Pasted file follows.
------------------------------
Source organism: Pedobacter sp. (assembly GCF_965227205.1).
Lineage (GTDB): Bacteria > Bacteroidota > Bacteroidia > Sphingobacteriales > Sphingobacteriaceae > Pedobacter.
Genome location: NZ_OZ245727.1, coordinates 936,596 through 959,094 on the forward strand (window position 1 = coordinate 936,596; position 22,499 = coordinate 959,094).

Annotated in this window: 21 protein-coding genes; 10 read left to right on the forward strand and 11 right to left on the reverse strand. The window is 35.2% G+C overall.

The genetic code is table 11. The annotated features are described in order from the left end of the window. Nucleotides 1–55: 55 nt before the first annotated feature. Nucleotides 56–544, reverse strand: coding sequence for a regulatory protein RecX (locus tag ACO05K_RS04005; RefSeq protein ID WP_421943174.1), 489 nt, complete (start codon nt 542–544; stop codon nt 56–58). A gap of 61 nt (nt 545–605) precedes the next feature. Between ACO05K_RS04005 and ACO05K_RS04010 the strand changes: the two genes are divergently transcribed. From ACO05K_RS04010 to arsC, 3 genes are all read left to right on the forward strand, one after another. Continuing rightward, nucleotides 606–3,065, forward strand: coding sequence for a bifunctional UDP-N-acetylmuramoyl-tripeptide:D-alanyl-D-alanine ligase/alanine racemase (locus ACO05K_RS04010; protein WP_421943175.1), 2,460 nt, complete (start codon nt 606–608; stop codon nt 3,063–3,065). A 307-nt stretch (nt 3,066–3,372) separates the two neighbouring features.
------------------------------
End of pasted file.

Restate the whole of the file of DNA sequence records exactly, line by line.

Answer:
Source organism: Pedobacter sp. (assembly GCF_965227205.1).
Lineage (GTDB): Bacteria > Bacteroidota > Bacteroidia > Sphingobacteriales > Sphingobacteriaceae > Pedobacter.
Genome location: NZ_OZ245727.1, coordinates 936,596 through 959,094 on the forward strand (window position 1 = coordinate 936,596; position 22,499 = coordinate 959,094).

Annotated in this window: 21 protein-coding genes; 10 read left to right on the forward strand and 11 right to left on the reverse strand. The window is 35.2% G+C overall.

The genetic code is table 11. The annotated features are described in order from the left end of the window. Nucleotides 1–55: 55 nt before the first annotated feature. Nucleotides 56–544, reverse strand: coding sequence for a regulatory protein RecX (locus tag ACO05K_RS04005; RefSeq protein ID WP_421943174.1), 489 nt, complete (start codon nt 542–544; stop codon nt 56–58). A gap of 61 nt (nt 545–605) precedes the next feature. Between ACO05K_RS04005 and ACO05K_RS04010 the strand changes: the two genes are divergently transcribed. From ACO05K_RS04010 to arsC, 3 genes are all read left to right on the forward strand, one after another. Continuing rightward, nucleotides 606–3,065, forward strand: coding sequence for a bifunctional UDP-N-acetylmuramoyl-tripeptide:D-alanyl-D-alanine ligase/alanine racemase (locus ACO05K_RS04010; protein WP_421943175.1), 2,460 nt, complete (start codon nt 606–608; stop codon nt 3,063–3,065). A 307-nt stretch (nt 3,066–3,372) separates the two neighbouring features.